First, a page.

Re-carbing Heather Ale

8 weeks after bottling my heather ale, in which I used 3 oz of primer sugar, it’s still flat as can be. Warm temps, much shaking has not helped. I used 3 oz this time, because last batch I used 4.5 oz and had gushers.

So, this evening, I’m planning on popping the tops and adding 1/4 tsp sugar to each bottle and re-capping.

Any suggestions are welcome. I know, I’m taking a risk of introducing an infection.

Are you sure it wasn’t lack of viable yeast cells? 3 oz does seem a little low (Assuming 5 gallons) but it should at least be somewhat carbonated.

I had a similar problem. Check to make sure the caps are fully on. My Red Baron capper was not crimping them enough so it appeared they were capped but releasing all the CO2. Luckily I also have a black bottle capper that I used on the remaining bottles. After using that I could see the difference. Gave each one a little shake and they eventually all carbonated.

The yeast seemed healthy enough during the blowoff. I’ve never carbed this low.

I use a super Agata bench capper. Never had an issue before in the last 6 years, at 30+ batches a year. So, I’ll continue on with my plan to add a little sugar.

I’m having the same problem with a batch of Caribou Slobber extract. Just under 4 ounces of priming sugar and still pretty flat after about 8 weeks. I’ve done the shaking and warming to no avail also. I like the sugar addition idea. Might have to give it a try-thanks for the post.


Matt, got to thinking about your comment. Good point. Think I’ll try re-sugaring one bottle to see if there are enough yeast cells before perhaps wasting effort on the whole batch.


Hey Paul, just curious to see if the recarbing worked out. I recarbed my Caribou Slobber with boiled sugar water and it worked out great.


[quote=“Frenchie”]Hey Paul, just curious to see if the recarbing worked out. I recarbed my Caribou Slobber with boiled sugar water and it worked out great.


Hi Ron. I added 1/4 tsp of sugar to each bottle, and they are still flat. I’ll just make sure on the next batch, I’ll increase the primer sugar a little. I’m glad to hear you CS recarb work out well.

I’m thinking that a deficiency in fermentable sugar in your beer is not the issue here. You may very well just not have enough yeast left in the beer for carbonation to happen. Did you use any kind of finings in your beer? If you did, then the yeast would have completely dropped out of suspension, too, and you won’t get carbonation unless you add some more yeast at bottling time. I don’t know nearly enough about your whole brewing process on this one to come up with a really educated guess, but my instincts tell me there must be an issue with your yeast.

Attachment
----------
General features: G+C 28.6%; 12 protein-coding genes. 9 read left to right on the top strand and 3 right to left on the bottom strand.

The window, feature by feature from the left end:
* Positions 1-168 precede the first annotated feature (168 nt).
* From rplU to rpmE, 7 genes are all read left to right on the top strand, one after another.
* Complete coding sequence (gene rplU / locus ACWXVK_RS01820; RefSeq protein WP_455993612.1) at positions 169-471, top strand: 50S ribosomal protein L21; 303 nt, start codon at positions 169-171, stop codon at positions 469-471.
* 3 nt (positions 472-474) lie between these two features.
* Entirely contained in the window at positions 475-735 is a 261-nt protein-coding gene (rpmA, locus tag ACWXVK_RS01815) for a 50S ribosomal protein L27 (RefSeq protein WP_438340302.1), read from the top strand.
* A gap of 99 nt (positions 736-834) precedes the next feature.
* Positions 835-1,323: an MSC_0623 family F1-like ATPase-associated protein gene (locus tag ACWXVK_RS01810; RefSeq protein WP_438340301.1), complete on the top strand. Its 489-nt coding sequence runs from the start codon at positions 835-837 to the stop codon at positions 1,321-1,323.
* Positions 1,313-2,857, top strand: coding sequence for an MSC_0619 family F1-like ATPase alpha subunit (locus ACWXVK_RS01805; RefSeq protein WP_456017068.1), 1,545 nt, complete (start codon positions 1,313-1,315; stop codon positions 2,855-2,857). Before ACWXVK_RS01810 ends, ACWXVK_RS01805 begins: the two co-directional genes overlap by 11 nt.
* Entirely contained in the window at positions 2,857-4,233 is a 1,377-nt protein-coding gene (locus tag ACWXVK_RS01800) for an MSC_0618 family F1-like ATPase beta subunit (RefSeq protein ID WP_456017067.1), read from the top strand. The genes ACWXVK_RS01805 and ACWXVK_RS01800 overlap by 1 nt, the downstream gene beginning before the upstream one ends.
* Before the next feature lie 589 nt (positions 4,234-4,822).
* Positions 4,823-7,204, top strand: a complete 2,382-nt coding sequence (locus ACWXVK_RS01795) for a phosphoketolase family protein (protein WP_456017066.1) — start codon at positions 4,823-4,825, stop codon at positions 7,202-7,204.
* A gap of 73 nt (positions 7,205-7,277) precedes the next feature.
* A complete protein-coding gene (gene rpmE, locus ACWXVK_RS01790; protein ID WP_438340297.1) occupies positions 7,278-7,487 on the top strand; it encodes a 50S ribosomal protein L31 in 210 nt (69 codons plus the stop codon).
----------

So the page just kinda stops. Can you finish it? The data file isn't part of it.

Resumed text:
I used no finings at all. I also made a 2 L starter with WLP011, and had a substantial blow-off. This was my 3rd batch at this. The other 2 batches were over carbed, so I backed off the sugar. That was the only change I made, besides adding 2 more ounces of heather tips.

I’ve had great luck re-carbing brews by adding 1 teaspoon priming sugar solution plus 1 drop (using sanitized eyedropper) rehydrated yeast solution to each bottle.

I used the calculator at

to determine the necessary Vols of CO2 for the style to determine the necessary concentration of priming sugar solution that I needed to make.

Also, when you rehydrate your yeast (something like US-05) don’t forget to boil the water first, let it cool, then add your yeast to the now cooled and sanitized water. this is not the time to introduce an infection. :wink:


I’m still thinking the yeast is probably the problem. When you bottled, did you add any yeast when you added the sugar, or did you use some yeast from the fermenter? If all you did was add a tiny little bit of yeast from the fermenter, it’s possible that you needed to add a little more. I don’t know. There are really only two factors in the bottle conditioning equation, as far as I know, and that’s sugar and yeast. We know you definitely added enough sugar, so by logical deduction, the only other factor to consider is the yeast, right? The only other possible factor I can identify is the tightness of the seals on the bottles. If the bottle caps weren’t on tightly, the carbon dioxide gas produced by the fermentation process could escape, thus leaving the beer flat. I highly doubt that this the case, of course. I’m sure you’ve been doing this plenty long enough to know how to properly cap a beer bottle. Sorry, buddy, that’s all I can come up with. Good luck getting to the bottom of this one, and if you do figure the problem out, by all means post your findings for the rest of us to learn from. :slight_smile:

You know, I’ve never used yeast while bottling. I guess it’s something to consider. Maybe it’s because I let it sit for 4 weeks in pri. I’m making another soon, so will adjust a bit.

I would think that it is the yeast or lack of yeast. two questions. how long did it ferment before bottling? Is there any yeast settling at the bottom of your un carbonated bottles?
the batch I just bottled a while back has a lot less yeast at the bottom of the bottles and they are not carbing up like I’m used to. my thoughts on this would be to little yeast at bottling time and or the yeast that are left just do not have any thing left in them.
to check your bottle capper just put some pop(soda) in a bottle ,cap it, and open it the next day.
if its not flat you should be good.